Dennis Pollmann designed food-service facilities for decades before becoming a cartoonist
Dennis Pollmann has offered to share his artist talents with Regal Courier readers by drawing monthly cartoons that focus on life in 55-plus communities, a subject that should be rich with possibilities.
"You may have noticed that the King City newsletter now contains a single-frame cartoon, P.S.: 55+," Dennis wrote the Regal Courier in late May. "Seems like my urge to be a cartoonist caught up with me and was accepted by the King City Civic Association Board of Directors. Now I am committed to provide this cartoon monthly for our newsletter.
"It is based on the events that occur in a 55-and-older community. Of course, a great deal of liberties can be taken. I am also a member of the King City Music Club with my harmonica in hand."
Dennis' career was spent as a mechanical engineer, and he started his career back in the day when pencil and paper were the only design tools needed, with his artistic talent first nurtured in high school by "one of the best art teachers who challenged everyone."
Dennis was born in Nebraska, where his great-grandfather first homesteaded after emigrating from Germany, but when Dennis was young, his parents moved to Wheat Ridge, Colo., outside Denver, where he started school. However, Dennis ended up graduating from high school in Miami, where his parents moved before he started his junior year in high school.
"I was always interested in art," Dennis said. "My sweet mother wanted me to be a minister, and I started college at Stetson University, but I wanted to get into art and took art classes. I did an editorial cartoon for the weekly paper, but around that time I found out I had male color-blindness, so I couldn't be an artist."
Tired of living in Florida, Dennis drove back to Wheat Ridge, and two months later met his future wife Eva.
"She was from Washington, D.C., and her dad was the first coach of the Denver Broncos," said Dennis, who was drafted into the Army for two years but remained stateside.
"When I got back to Denver, I got a job drafting department store layouts and then got into commercial food-service layouts," said Dennis, who completed his degree in mechanical engineering while there. "When our son was 13 months old, and Eva's parents were living in D.C., we moved there, and I got a job for 10 years with corporate division at the Macke Co., which covered 27 states designing and operating food-service facilities for colleges, hospitals and other commercial places.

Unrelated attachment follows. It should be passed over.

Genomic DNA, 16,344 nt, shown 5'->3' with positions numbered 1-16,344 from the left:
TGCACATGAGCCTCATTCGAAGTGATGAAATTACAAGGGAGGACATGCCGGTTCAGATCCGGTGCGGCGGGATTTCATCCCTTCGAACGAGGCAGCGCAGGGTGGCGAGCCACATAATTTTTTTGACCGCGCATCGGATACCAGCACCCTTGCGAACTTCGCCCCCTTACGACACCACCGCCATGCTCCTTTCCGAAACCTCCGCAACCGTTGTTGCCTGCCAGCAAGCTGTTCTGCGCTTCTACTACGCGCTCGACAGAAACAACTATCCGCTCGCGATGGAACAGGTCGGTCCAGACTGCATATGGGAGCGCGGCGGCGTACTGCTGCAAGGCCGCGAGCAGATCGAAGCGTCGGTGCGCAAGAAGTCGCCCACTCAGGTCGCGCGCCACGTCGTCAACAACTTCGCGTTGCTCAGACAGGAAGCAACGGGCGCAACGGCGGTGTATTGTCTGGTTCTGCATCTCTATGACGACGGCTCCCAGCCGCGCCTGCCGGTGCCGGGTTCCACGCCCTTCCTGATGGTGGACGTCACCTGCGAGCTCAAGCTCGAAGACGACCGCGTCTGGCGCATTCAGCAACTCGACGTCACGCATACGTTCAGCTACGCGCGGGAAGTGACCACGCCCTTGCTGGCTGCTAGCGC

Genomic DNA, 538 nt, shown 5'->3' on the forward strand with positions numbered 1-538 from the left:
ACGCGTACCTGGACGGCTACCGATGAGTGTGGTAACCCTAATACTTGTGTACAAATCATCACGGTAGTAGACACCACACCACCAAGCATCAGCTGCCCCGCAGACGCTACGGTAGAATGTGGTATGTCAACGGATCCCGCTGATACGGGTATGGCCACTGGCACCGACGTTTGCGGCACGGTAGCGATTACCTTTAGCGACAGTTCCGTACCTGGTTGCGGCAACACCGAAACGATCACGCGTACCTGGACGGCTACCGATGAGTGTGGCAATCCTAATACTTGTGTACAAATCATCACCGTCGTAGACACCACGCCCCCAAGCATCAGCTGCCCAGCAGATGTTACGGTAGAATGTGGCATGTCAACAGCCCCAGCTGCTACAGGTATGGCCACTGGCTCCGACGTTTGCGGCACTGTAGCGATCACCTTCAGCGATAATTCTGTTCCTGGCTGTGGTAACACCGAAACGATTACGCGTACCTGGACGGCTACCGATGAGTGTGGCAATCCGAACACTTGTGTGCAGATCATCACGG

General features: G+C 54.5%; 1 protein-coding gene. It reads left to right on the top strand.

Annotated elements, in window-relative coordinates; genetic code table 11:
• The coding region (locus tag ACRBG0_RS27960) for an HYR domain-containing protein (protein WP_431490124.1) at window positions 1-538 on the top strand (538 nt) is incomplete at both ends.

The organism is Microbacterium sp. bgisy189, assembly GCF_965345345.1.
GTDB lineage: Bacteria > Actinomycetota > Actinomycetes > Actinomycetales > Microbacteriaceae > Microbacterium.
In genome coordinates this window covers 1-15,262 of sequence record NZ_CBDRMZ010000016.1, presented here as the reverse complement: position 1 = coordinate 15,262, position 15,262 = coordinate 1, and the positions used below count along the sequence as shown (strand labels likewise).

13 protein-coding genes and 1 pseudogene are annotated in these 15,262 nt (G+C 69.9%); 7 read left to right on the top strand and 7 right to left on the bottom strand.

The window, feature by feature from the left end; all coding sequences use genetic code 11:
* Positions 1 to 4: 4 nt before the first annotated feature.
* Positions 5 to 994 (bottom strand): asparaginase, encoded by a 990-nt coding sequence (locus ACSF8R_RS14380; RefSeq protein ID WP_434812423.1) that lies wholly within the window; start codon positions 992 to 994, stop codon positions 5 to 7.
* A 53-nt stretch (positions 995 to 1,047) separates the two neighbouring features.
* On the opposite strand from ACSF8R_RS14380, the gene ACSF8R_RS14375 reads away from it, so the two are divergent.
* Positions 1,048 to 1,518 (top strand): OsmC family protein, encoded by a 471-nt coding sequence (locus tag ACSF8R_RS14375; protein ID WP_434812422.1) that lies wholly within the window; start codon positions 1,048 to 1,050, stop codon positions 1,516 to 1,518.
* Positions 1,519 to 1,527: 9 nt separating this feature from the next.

"One job required being able to feed 3,000 people in 90 minutes."
Next E.I. DuPont hired the Macke Co. and Dennis as project manager to remodel their plant kitchens. "I had to learn about Southern cooking," he said. "They had carts that ran along electric strips in the floors."
After 10 more years, the Pollmans were ready to make another move. Dennis wanted to open his own business, which was impossible in D.C. They had spent their summers in Ocean City, Md., so Eva wanted to live close to an ocean.
Looking at the three states along the West Coast, they chose Oregon more than 30 years ago. They settled in Lake Oswego and first opened Dennis Designs, with Dennis working with architects to design the food-service portion of their projects.
He also worked for Tiffany Food Services as a consultant for 28 years, doing designs for food-service facilities in Intel, Tuality and Providence hospitals, and 30 to 40 retirement homes. In fact, Dennis had to go to Portland Community College to learn the Computer-Aided Design or CAD system as the pencil-and-paper method had gone the way of the dinosaurs.
Along the way, Eva, who had an engineering background, kept the books and helped Dennis with the specifications.
The couple moved to King City after Eva's mom moved into Pacific Pointe Retirement Inn, and a question begs to be asked: Did Dennis remodel their kitchen? "We put in granite countertops," he said.
Since retiring, the couple has more time for their grandson and granddaughter, and Dennis is finally able to spend more time on his "fun" artwork.
Actually, in 1985, he started drawing cartoons about a retirement community under the name "Sunnyside" but didn't have a lot of time to devote to it while he was working.
So a few months ago, "I made some samples and took them to the KCCA Board of Directors, and they agreed so fast," Dennis said. "I carry a small notepad around to jot down ideas for cartoons."
And if you look closely, you will see two cords around his neck, which are for the harmonica and Jew's harp that are always with him in case he wants to bust out with a song.